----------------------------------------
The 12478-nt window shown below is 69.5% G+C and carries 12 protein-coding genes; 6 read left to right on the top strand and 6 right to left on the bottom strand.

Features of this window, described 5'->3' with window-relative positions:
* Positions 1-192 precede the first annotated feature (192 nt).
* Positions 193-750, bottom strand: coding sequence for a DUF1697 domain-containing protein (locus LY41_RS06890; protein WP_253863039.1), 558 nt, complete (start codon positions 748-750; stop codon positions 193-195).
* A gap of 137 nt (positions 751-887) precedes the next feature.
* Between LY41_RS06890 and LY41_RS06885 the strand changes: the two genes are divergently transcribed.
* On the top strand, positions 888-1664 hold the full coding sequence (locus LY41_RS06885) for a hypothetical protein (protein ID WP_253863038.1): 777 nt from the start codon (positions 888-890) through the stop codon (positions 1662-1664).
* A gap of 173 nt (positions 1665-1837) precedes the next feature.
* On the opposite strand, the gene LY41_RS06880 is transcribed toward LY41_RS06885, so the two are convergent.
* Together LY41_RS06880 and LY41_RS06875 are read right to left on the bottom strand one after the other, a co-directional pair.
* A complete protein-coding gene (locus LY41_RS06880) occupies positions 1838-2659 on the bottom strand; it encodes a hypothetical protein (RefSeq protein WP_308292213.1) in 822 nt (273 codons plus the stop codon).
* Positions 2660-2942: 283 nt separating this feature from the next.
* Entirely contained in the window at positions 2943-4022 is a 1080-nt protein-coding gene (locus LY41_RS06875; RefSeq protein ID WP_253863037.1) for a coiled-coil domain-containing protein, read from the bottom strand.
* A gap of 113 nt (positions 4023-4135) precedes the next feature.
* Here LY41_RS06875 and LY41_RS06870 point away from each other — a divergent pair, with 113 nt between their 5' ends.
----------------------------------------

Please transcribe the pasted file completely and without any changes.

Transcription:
The 12478-nt window shown below is 69.5% G+C and carries 12 protein-coding genes; 6 read left to right on the top strand and 6 right to left on the bottom strand.

Features of this window, described 5'->3' with window-relative positions:
* Positions 1-192 precede the first annotated feature (192 nt).
* Positions 193-750, bottom strand: coding sequence for a DUF1697 domain-containing protein (locus LY41_RS06890; protein WP_253863039.1), 558 nt, complete (start codon positions 748-750; stop codon positions 193-195).
* A gap of 137 nt (positions 751-887) precedes the next feature.
* Between LY41_RS06890 and LY41_RS06885 the strand changes: the two genes are divergently transcribed.
* On the top strand, positions 888-1664 hold the full coding sequence (locus LY41_RS06885) for a hypothetical protein (protein ID WP_253863038.1): 777 nt from the start codon (positions 888-890) through the stop codon (positions 1662-1664).
* A gap of 173 nt (positions 1665-1837) precedes the next feature.
* On the opposite strand, the gene LY41_RS06880 is transcribed toward LY41_RS06885, so the two are convergent.
* Together LY41_RS06880 and LY41_RS06875 are read right to left on the bottom strand one after the other, a co-directional pair.
* A complete protein-coding gene (locus LY41_RS06880) occupies positions 1838-2659 on the bottom strand; it encodes a hypothetical protein (RefSeq protein WP_308292213.1) in 822 nt (273 codons plus the stop codon).
* Positions 2660-2942: 283 nt separating this feature from the next.
* Entirely contained in the window at positions 2943-4022 is a 1080-nt protein-coding gene (locus LY41_RS06875; RefSeq protein ID WP_253863037.1) for a coiled-coil domain-containing protein, read from the bottom strand.
* A gap of 113 nt (positions 4023-4135) precedes the next feature.
* Here LY41_RS06875 and LY41_RS06870 point away from each other — a divergent pair, with 113 nt between their 5' ends.